With increased digitisation across the entire aerospace sector we will also see not only efficiencies in operation, but a need for a very different skill set. Technicians will be using VR to better visualize a problem and find the best solution while an aircraft is in flight, or find a more efficient way to assemble by “stepping inside” or viewing the aircraft from multiple angles. Add to this the need to remove the trusted paper manual, understand if components are failing or have been poorly installed, or if further training is required, and it’s clear so see traceability is key to information resilience. Being able to call up relevant data by the simple swipe of a finger on a handheld device, and data to be as quickly transmitted back to a single Common Data Environment (CDE), will become more critical.
Drones and 3D scanning and so much more
In the future of Aerospace, drones or unmanned aerial vehicles (UAVs) will play a significant role, from the delivery of small packages to their use for maintenance and inspection. Several airlines are already using drones to detect surface damage, thus reducing the time taken to inspect each aircraft, and freeing up technicians for other tasks. Comparing to the original scan of the aircraft as it left the factory, will lead to a greater understanding of how each aircraft is performing structurally over its service life. Allowing pro-active maintenance or investigation to the airframe where there are changes in the dimensions of a part of a scan of the aircraft will enable further studies to be triggered. If we add this technology to predictive maintenance, where an increased number of sensors are inserted into the design of components, we are seeing a very different maintenance regime coming into place. If we have access to data analytics to show the decay curves of performance of individual components, we can replace/repair them in advance to maintain optimum performance. As aircraft systems become more complex, and satellite datalink coverage becomes more complete, aircraft are becoming able to share 400,000 data points, in real-time, presenting both an opportunity and risks.
As the evolution of the internet and IoT has clearly demonstrated, with increased connectivity comes the risk of data security and a potential risk to critical national infrastructure. In addition, increased emphasis on transparency/openness and interoperability, to allow new services to be developed and more agile ways of working to be implemented, means we need to seek specialist advice to ensure connected assets are managed securely and safely.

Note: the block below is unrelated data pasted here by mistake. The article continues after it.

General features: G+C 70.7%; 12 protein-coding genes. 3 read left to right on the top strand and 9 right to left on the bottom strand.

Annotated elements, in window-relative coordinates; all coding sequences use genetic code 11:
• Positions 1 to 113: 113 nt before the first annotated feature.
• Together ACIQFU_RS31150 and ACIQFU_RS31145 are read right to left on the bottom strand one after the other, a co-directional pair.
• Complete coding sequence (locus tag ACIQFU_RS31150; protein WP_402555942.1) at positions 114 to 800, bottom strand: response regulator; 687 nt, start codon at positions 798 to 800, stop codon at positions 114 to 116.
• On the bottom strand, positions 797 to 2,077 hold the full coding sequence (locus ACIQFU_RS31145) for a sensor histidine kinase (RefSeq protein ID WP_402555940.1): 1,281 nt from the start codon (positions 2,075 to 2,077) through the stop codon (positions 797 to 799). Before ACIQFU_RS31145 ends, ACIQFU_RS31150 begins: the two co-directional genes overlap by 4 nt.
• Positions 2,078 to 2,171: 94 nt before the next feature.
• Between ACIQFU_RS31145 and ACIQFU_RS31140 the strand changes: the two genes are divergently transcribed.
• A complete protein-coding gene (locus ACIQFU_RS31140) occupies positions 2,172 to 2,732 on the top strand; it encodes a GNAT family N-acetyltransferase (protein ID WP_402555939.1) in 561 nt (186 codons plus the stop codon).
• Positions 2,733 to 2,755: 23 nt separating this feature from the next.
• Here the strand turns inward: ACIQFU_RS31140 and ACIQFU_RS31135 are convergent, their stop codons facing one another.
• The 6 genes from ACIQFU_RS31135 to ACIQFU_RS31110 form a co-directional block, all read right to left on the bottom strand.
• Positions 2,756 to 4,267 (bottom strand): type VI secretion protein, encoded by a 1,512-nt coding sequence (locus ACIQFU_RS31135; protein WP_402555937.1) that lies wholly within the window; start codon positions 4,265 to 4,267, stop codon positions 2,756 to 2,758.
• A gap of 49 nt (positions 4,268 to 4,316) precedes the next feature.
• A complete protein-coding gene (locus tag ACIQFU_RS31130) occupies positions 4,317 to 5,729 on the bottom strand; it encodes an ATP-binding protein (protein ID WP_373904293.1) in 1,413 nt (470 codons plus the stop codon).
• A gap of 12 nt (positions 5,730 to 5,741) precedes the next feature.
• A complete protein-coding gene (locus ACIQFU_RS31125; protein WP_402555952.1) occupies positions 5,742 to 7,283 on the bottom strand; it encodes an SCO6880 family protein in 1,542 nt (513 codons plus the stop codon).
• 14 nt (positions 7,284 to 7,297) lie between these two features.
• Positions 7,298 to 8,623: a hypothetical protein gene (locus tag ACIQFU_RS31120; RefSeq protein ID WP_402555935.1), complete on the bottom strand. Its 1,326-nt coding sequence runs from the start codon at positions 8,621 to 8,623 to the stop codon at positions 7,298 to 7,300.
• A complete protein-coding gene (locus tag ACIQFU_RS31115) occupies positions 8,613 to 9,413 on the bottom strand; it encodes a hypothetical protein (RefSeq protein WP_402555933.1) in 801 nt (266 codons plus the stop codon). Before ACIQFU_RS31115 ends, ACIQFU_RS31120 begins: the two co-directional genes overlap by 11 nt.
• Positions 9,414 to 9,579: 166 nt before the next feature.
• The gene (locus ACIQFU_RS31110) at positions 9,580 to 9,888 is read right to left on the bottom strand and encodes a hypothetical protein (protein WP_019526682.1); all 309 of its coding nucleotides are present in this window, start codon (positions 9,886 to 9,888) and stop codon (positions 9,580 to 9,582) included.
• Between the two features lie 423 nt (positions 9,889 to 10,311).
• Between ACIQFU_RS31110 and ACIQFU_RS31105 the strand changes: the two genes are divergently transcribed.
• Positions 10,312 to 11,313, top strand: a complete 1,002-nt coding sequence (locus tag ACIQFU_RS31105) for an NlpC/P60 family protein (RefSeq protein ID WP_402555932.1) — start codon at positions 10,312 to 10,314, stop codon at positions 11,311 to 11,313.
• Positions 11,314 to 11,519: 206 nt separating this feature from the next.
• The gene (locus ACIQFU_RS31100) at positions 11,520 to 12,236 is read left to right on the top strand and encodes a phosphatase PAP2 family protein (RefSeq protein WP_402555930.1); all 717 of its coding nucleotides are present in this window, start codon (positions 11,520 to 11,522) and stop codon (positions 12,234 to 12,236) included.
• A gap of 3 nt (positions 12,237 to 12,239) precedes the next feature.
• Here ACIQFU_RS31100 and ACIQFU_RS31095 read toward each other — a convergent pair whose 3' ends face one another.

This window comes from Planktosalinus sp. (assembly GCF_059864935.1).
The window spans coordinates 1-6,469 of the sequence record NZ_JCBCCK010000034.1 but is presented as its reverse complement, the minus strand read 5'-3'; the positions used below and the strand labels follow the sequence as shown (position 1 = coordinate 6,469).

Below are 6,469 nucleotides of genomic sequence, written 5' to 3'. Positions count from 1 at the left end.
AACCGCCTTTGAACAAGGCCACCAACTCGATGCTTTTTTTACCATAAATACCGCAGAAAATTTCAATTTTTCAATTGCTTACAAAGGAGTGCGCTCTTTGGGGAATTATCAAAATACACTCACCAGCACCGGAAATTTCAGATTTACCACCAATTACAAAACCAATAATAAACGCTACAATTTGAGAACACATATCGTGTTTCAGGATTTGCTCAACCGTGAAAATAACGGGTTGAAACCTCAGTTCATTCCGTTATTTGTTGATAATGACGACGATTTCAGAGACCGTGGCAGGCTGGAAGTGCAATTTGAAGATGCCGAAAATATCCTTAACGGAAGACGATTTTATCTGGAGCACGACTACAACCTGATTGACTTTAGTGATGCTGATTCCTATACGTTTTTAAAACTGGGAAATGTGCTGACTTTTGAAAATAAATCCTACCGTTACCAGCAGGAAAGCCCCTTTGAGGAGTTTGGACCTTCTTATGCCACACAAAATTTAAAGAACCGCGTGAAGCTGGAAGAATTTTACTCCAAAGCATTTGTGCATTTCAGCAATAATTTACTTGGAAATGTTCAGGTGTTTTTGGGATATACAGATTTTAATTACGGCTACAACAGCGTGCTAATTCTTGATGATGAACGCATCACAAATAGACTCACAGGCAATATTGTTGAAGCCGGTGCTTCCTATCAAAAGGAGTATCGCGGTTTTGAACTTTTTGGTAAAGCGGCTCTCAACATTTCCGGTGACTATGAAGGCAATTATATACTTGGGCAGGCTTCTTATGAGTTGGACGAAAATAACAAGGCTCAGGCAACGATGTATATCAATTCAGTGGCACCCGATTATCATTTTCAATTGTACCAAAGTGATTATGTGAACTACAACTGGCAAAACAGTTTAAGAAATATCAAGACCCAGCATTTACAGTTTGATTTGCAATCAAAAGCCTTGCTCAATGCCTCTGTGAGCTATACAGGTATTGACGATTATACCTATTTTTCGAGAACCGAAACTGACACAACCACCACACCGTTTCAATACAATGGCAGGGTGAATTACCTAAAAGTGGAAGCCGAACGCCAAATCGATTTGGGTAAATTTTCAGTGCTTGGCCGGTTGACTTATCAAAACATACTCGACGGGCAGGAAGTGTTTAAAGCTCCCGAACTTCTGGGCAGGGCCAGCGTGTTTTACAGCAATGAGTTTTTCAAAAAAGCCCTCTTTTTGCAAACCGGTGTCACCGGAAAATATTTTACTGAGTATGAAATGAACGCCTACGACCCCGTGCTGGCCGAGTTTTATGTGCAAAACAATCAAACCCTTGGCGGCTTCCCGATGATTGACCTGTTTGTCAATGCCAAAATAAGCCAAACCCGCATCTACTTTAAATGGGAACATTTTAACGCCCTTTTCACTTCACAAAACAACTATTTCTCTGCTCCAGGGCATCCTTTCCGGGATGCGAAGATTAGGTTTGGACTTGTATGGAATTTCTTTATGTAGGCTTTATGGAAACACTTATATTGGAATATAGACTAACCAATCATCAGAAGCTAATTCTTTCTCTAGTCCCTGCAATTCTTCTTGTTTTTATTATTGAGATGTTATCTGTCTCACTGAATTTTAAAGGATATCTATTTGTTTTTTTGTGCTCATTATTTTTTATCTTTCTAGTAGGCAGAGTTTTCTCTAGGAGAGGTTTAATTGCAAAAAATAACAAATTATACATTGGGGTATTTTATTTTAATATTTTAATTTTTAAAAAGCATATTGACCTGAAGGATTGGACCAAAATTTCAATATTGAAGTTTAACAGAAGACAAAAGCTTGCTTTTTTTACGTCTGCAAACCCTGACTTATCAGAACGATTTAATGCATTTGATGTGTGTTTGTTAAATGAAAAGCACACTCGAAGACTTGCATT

Moving to the power of electricity
Whilst fossil fuels are still an important part of aviation, the rapid evolution of alternative battery technologies and advances in electrification are set to change the future of aircraft propulsion.
From a sustainability perspective, this is good news for emissions, but as mentioned in previous examples, we must use the best technology with the lowest impact and ensure that we are mindful of the end of life phase, so that components such as batteries can be reused, or have a second life in less demanding environments. We have already seen progress in this direction for several years. Hydraulic systems are being replaced by electrical systems in the drive to save both weight and increase efficiency and reliability. This means that to meet consumer demand for use of electrical devices on board, as well as electrification of aircraft systems, additional onboard storage will be needed. There is still much to do, with the most significant challenge being weight and energy storage density.
The final stage in electrification is that of propulsion, where another revolution is currently taking place, starting with small aircraft. If an electrically-powered plane is to be achieved, Airbus believes that there will be a need for 40MW of power for the take-off, dropping to 20MW during the cruise. The E-Fan hybrid electric engine will be an essential step in this process, which intends to replace one of the four engines on a BAe 146 jet with a 2MW electric motor.
It is very clear that the sector is undergoing enormous change. We’re seeing how efficiency and technology go hand in hand and how we can so quickly learn from other industries. Opportunities are ripe; sustainability, transparency and greater collaboration will all be significant drivers towards resilience, and in securing the future of our sector. The needs of the future will be very different from those today. But one thing is for sure, we have an exciting prospect; an industry which will continue to attract the best talent inspired to drive change and innovate.